Saturday, 2 June 2012

What is a gene?

In addition to complaints about a lack of peer-reviewed publications, one of the frequent complaints and/or sources of misunderstanding regarding the arguments of Richard Dawkins is his use of the word "gene". Much like his use of the "God" in "The God Delusion", Dawkins has a specific meaning for "gene" in "The Selfish Gene" and the gene-centred view of evolution. Just as many of the objections levelled at "The God Delusion" ignore (or are ignorant of) his definition of "God", many of the objections levelled at gene-centric evolution ignore (or are ignorant of) his definition of "gene". So, what is a Gene? And why is there so much confusion?

Part of the problem is that gene means different things to different people and I think that this can be traced right back to the word's origins. The term "gene" was coined by Wilhelm Johannsen in 1909 as "special conditions, foundations and determiners which are present [in the gametes] in unique, separate and thereby independent ways [by which] many characteristics of the organism are specified” [quote taken from "What is a gene, post-ENCODE? History and updated definition" (Gerstein et al. 2007)], which has subsequently been paraphrased by others as "the fundamental physical and functional units of heredity". The problem, I think, stems from physical and functional.

Physical is fairly obvious and we now know that DNA is the genetic molecule of heredity. Molecular biologists and biochemists tend to fixate on this aspect of the "gene". A gene is a specific locus of the DNA that encodes a particular function. Even here, there is much debate and confusion over what constitutes a gene, which is unfortunately (and perhaps ironically) fuelled by a tendency for lower level biology textbooks to only talk about protein-coding genes to the extent that First Year undergrads seem to insert a silent (and invisible) "protein-coding" in front of "gene" whenever they see it or use it. Many genes do not encode proteins and a strong case could be made that things we frequently call "genes" are not fundamental units of heredity due to recombination etc. (See Gerstein et al. 2007 for more on this aspect of the problem.) The reason we have the words "cistron", "locus", "allele" etc. is because "gene" does not do well as a catch-all term for all situations. Although important, it is not the physical aspect I want to focus on, though.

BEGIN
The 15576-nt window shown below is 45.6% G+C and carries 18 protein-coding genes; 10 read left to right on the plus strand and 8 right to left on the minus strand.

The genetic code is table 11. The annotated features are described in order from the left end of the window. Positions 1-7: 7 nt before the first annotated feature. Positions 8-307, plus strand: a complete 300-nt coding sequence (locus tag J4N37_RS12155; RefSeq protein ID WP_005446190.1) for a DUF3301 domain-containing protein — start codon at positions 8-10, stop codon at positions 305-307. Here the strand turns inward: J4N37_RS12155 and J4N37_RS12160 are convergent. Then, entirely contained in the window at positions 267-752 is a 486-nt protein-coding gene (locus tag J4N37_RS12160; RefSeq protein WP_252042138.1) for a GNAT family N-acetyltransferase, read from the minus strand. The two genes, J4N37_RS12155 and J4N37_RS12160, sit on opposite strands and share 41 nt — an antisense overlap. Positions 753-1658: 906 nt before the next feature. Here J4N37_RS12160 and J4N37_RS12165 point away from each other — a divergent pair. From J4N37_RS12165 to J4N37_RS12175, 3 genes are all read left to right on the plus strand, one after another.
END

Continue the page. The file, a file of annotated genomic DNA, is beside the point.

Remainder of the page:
Functional is not so simple due to the gene's (unique?) status as an information-carrying replicator - the essence of The Selfish Gene. Both the physical copy and the information contained by it can (rightly) be described as "the gene" depending on the situation. In terms of evolution rather than molecular biology, the emphasis is clearly on the information and not the physical molecule. It is this latter carrier of information that evolutionary biologists (including Richard Dawkins) are generally referring to with the term "gene". (Explicitly, Dawkins uses definition of George Williams, whose ideas formed the basis of The Selfish gene, as "that which segregates and recombines with appreciable frequency.") There just happens to be a lot more molecular biologists than evolutionary biologists in the world (including a subset with an explicit objective to erode the importance of the gene as a driver of evolutionary change and adaptation - a physical gene does not challenge Creationism in the same way that a heritable unit of information does.) The biochemist's physical definition might be winning the war for popular definition but this other term is still a common meaning if you think for a moment of the meaning of the phrase "gene pool", which is still used quite frequently.

The problem with the word "gene" is the same problem that always arises when we have a word for a useful concept that translates poorly into the real world as a set of explicit and consistent rules. "Gene" is a bit fuzzy because the physical reality of a fundamental unit of functional importance is context-dependent and hard to define, as is the functional reality of a fundamental unit of heredity.

The best solution, in my opinion: (1) unless it is blatantly obvious, make it clear what definition of "gene" you are using when making an argument on which it depends, and (2) be damn sure that you know what definition someone else is using before you start attacking their arguments. Semantics is a killer that isn't going to go away.

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